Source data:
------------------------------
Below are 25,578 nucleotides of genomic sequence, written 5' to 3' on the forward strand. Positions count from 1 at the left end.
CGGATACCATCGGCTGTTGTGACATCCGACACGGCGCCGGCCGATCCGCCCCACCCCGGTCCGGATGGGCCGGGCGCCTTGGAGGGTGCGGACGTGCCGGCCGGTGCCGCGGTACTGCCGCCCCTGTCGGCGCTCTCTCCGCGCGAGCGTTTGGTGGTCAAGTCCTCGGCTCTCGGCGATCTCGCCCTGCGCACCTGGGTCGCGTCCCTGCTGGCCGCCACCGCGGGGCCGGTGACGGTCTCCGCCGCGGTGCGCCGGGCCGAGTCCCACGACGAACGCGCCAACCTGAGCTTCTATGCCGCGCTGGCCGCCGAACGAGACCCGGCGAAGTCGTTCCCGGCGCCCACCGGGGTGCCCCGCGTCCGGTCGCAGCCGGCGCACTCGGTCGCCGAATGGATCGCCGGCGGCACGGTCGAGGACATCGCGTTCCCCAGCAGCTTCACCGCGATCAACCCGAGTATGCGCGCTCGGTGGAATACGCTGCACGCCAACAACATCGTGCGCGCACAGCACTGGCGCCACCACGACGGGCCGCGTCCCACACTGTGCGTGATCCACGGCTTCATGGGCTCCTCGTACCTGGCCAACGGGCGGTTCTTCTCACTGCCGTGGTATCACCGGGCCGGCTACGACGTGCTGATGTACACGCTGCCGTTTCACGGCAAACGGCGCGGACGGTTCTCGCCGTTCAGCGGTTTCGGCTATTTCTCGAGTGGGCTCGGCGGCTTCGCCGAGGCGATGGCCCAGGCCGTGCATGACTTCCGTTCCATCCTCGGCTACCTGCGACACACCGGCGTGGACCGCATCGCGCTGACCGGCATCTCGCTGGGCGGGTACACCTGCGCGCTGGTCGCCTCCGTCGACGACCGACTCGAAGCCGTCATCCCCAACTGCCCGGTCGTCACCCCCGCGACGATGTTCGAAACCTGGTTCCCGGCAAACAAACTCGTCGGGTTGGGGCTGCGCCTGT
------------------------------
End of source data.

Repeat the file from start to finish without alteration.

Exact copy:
Below are 25,578 nucleotides of genomic sequence, written 5' to 3' on the forward strand. Positions count from 1 at the left end.
CGGATACCATCGGCTGTTGTGACATCCGACACGGCGCCGGCCGATCCGCCCCACCCCGGTCCGGATGGGCCGGGCGCCTTGGAGGGTGCGGACGTGCCGGCCGGTGCCGCGGTACTGCCGCCCCTGTCGGCGCTCTCTCCGCGCGAGCGTTTGGTGGTCAAGTCCTCGGCTCTCGGCGATCTCGCCCTGCGCACCTGGGTCGCGTCCCTGCTGGCCGCCACCGCGGGGCCGGTGACGGTCTCCGCCGCGGTGCGCCGGGCCGAGTCCCACGACGAACGCGCCAACCTGAGCTTCTATGCCGCGCTGGCCGCCGAACGAGACCCGGCGAAGTCGTTCCCGGCGCCCACCGGGGTGCCCCGCGTCCGGTCGCAGCCGGCGCACTCGGTCGCCGAATGGATCGCCGGCGGCACGGTCGAGGACATCGCGTTCCCCAGCAGCTTCACCGCGATCAACCCGAGTATGCGCGCTCGGTGGAATACGCTGCACGCCAACAACATCGTGCGCGCACAGCACTGGCGCCACCACGACGGGCCGCGTCCCACACTGTGCGTGATCCACGGCTTCATGGGCTCCTCGTACCTGGCCAACGGGCGGTTCTTCTCACTGCCGTGGTATCACCGGGCCGGCTACGACGTGCTGATGTACACGCTGCCGTTTCACGGCAAACGGCGCGGACGGTTCTCGCCGTTCAGCGGTTTCGGCTATTTCTCGAGTGGGCTCGGCGGCTTCGCCGAGGCGATGGCCCAGGCCGTGCATGACTTCCGTTCCATCCTCGGCTACCTGCGACACACCGGCGTGGACCGCATCGCGCTGACCGGCATCTCGCTGGGCGGGTACACCTGCGCGCTGGTCGCCTCCGTCGACGACCGACTCGAAGCCGTCATCCCCAACTGCCCGGTCGTCACCCCCGCGACGATGTTCGAAACCTGGTTCCCGGCAAACAAACTCGTCGGGTTGGGGCTGCGCCTGT